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Weekend Edition

The Best of The S&A Digest
Saturday, June 14, 2008

The tough thing about buying stocks is, you never know when they'll appreciate in price (and you'll make a profit). The other tough thing is, no matter how much homework you've done, there's always a risk that something will go terribly wrong (fraud, accident, etc.) and your position will be wiped out. There are no guarantees when it comes to buying equity.
 
On the other hand, when it comes to buying bonds, investors have one tremendous advantage: The corporations that issued the paper are legally required to pay the bondholders their interest and then return their capital – on time. It's not optional.
 
Remember the movie, Goodfellas? There's a scene where someone has borrowed money from the mob to expand his restaurant. He learns a painful lesson. The godfather gets paid, no matter what. As the movie explains in graphic language: "Economy goes bad? F you, pay me. Restaurant burns down? F you, pay me. Wife gets cancer? F you, pay me."
 
When you're a bondholder, the same rules apply. No matter what happens to the business or the stock price, you get paid.
 
 The other good thing about the bond market is that most individual investors know nothing about it. As a result, there are tremendous inefficiencies, simply because most investors don't buy individual bonds. Why not? They don't know how.
 
Our newest product, True Income, makes individual bond recommendations, the way our other publications recommend stocks. But unlike stocks, the moment you buy a bond, you'll know exactly how much money you're going to make and when you'll get paid.
 
Mike Williams, our analyst, is a 62-year-old CFA who's been buying and selling bonds since before I was born. And he's structured the product so subscribers will make big, triple-digit gains in fixed income – something most people believe is impossible. If you'd like to learn more about how Mike does it, click here.
 
 Poor Henry Nicholas III, former CEO of Broadcom. He made the classic playboy mistake: He hired a personal assistant named "Kato." Kenji Kato sued Mr. Nicholas last year for back wages and proceeded to spill his guts in his legal filings, which found their way to prosecutors pursuing him for backdating options.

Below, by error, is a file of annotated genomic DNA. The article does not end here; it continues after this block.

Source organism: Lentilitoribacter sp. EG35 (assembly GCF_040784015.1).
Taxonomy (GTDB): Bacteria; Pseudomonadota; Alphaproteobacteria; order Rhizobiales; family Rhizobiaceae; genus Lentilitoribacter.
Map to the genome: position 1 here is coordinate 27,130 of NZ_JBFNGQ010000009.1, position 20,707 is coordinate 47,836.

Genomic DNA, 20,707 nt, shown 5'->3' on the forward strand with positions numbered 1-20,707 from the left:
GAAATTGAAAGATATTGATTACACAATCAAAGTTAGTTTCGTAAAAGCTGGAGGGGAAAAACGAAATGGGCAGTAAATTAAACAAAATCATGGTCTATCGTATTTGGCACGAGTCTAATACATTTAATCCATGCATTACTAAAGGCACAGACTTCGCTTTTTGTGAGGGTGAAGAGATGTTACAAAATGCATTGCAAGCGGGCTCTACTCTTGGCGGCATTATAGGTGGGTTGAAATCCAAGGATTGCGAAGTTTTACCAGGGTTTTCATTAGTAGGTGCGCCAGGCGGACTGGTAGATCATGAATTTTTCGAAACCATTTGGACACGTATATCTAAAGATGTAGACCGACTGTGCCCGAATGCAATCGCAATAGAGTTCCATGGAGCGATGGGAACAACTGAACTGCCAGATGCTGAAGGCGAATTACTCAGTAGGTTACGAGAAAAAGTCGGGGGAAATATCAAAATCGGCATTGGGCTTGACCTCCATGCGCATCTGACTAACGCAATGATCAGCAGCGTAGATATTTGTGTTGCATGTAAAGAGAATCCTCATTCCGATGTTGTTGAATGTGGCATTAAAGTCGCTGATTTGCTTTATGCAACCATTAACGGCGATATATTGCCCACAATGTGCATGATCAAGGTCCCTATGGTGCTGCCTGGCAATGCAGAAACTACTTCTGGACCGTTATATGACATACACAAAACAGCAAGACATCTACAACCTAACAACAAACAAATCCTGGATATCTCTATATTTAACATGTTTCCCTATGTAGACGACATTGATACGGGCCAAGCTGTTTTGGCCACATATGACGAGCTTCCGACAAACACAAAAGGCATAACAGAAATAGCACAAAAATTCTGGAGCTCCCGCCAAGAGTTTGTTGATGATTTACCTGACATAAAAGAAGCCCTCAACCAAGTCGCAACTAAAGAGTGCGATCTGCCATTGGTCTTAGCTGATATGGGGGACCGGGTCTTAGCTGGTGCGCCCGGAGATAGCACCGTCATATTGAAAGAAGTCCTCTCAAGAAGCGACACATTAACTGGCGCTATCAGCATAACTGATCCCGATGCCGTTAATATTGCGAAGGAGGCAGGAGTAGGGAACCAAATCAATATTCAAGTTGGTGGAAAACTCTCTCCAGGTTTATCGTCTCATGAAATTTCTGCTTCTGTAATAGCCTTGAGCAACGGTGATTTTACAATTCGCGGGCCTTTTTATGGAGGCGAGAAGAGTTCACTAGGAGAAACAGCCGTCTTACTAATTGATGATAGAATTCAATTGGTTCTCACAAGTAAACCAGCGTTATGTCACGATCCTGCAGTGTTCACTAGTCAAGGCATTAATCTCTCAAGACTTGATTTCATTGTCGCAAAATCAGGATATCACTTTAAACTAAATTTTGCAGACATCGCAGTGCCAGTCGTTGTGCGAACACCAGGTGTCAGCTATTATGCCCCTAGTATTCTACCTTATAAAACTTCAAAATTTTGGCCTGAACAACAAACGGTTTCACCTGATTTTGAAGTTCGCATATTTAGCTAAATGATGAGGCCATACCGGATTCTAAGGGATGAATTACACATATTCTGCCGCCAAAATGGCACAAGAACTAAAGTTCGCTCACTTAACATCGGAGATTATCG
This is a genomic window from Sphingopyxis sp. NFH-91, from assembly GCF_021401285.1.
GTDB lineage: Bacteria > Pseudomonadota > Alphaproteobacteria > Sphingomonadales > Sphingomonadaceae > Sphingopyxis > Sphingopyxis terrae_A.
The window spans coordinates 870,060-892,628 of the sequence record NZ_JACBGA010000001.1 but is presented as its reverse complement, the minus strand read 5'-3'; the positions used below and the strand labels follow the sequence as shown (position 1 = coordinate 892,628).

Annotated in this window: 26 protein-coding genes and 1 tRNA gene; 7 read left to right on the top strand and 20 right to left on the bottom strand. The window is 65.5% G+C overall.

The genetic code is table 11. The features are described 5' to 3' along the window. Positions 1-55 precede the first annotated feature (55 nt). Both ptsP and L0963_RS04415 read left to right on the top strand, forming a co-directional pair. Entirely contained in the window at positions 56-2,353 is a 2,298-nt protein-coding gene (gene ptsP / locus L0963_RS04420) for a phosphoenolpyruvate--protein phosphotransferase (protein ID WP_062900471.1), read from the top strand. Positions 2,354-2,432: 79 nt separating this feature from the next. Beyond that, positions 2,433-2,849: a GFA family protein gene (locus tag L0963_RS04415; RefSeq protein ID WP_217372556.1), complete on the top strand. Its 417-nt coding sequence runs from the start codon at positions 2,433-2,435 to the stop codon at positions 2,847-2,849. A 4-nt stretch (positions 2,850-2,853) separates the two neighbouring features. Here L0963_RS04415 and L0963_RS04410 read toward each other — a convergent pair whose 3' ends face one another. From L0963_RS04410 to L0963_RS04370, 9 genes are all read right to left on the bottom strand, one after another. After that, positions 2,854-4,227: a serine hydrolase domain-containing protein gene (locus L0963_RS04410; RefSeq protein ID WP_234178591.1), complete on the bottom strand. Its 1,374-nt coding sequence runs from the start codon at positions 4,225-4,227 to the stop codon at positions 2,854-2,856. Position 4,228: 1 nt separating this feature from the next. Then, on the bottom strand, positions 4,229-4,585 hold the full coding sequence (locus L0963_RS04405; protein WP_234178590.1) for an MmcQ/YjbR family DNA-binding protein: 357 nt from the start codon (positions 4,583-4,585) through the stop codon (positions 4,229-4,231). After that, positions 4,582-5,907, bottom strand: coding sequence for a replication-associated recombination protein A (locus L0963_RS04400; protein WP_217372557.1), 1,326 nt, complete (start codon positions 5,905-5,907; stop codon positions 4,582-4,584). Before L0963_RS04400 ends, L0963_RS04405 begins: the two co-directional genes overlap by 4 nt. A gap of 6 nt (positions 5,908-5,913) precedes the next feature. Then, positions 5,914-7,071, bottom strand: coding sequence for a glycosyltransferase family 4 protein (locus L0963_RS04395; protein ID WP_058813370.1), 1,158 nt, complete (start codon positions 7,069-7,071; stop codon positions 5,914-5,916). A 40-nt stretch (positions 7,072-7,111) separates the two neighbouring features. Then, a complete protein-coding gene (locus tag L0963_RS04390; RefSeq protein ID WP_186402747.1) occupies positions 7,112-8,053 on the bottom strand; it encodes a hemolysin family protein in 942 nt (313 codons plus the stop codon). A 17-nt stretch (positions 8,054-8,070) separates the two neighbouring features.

According to Mr. Kato, Henry Nicholas was a one-man Tasmanian devil of bad behavior: He spiked the drinks of technology executives with Ecstasy without their knowledge, used thousands of dollars worth of illegal drugs while at work, and hired "prostitutes and escorts for himself and customers."
 
Once, on a flight to Vegas on his private plane, Nicholas allegedly smoked so much pot, the pilot had to wear a gas mask! He must have been a fun boss, eh? Well, until the cocaine made him paranoid and violent. To keep the prostitutes quiet, Nicholas allegedly offered them money and threatened to kill them.
 
 Our favorite commodities pundit, Jim Rogers, gave an interview to Bloomberg this week, and his story's largely unchanged... Jim is still short all investment banks through an ETF. He's specifically short Citibank and Fannie Mae.
 
Rogers also announced he purchased airlines. His reason... "Everybody's very bearish." He said flights are full, fares are increasing, and if you ordered a new plane today, you couldn't get it for several years due to problems at manufacturers. Also, 24 airlines have declared bankruptcy and "bankruptcies are signs of bottoms, not signs of tops."
 
 In the last issue of my newsletter, PSIA, I compared the current real estate bust with the giant San Francisco earthquake of 1906. In that disaster, people set fire to their homes because they didn't have earthquake insurance but they did have fire insurance. The resulting inferno destroyed 500 blocks – essentially the entire city. The earthquake didn't cause most of the damage... the fires did.
 
The same thing is happening now in our mortgage markets. Home prices would probably stabilize. But the fraud and the crime that's following the disaster is the real problem. No one will take responsibility for his actions. And that's going to bankrupt just about everyone in the mortgage business.
 
 SEC Chairman Christopher Cox thinks it'll make everything all better if bond-rating agencies just put an "s" on the end of their ratings of structured finance products. One SEC commissioner objected to the plan, not because it's just plain stupid, but because he said it was like putting a "scarlet letter" on those products. That's roughly equivalent to worrying Britney Spears is getting too much negative press.
 
Regards,
 
S&A Research




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